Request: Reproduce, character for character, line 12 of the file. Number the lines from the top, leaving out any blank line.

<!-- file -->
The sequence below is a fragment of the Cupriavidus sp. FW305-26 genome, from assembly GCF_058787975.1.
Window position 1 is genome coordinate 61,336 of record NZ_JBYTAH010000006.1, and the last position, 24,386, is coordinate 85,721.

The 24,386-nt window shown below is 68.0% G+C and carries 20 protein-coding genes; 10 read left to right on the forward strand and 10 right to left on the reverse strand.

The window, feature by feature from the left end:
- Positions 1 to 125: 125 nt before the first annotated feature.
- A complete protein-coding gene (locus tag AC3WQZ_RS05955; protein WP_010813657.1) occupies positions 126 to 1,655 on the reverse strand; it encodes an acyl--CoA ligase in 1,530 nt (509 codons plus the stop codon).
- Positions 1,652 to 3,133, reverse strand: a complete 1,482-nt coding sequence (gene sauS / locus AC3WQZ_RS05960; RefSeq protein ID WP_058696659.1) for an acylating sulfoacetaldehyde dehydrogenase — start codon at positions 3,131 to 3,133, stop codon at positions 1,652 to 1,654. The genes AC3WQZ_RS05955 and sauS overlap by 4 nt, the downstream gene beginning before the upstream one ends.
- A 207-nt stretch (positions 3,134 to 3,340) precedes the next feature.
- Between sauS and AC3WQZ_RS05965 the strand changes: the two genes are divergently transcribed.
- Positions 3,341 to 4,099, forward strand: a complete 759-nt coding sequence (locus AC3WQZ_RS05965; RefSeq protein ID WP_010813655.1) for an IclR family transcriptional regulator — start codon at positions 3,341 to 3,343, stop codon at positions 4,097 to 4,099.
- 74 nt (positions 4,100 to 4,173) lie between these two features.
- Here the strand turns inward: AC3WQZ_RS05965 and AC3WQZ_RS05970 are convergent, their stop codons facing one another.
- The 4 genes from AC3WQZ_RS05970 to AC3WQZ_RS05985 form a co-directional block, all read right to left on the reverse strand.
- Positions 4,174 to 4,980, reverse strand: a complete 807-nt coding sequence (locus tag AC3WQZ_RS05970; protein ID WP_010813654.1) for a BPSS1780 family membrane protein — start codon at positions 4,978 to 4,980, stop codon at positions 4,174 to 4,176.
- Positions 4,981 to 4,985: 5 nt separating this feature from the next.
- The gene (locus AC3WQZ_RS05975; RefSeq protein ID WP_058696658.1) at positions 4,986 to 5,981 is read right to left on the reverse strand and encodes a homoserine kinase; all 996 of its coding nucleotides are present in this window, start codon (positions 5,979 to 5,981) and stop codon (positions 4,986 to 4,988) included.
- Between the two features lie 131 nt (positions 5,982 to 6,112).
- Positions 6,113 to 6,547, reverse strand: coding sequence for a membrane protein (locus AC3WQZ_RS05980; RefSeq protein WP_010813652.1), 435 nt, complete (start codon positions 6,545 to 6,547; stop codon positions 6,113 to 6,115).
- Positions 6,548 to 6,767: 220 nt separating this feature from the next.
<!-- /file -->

- Here the strand turns inward: AC3WQZ_RS05965 and AC3WQZ_RS05970 are convergent, their stop codons facing one another.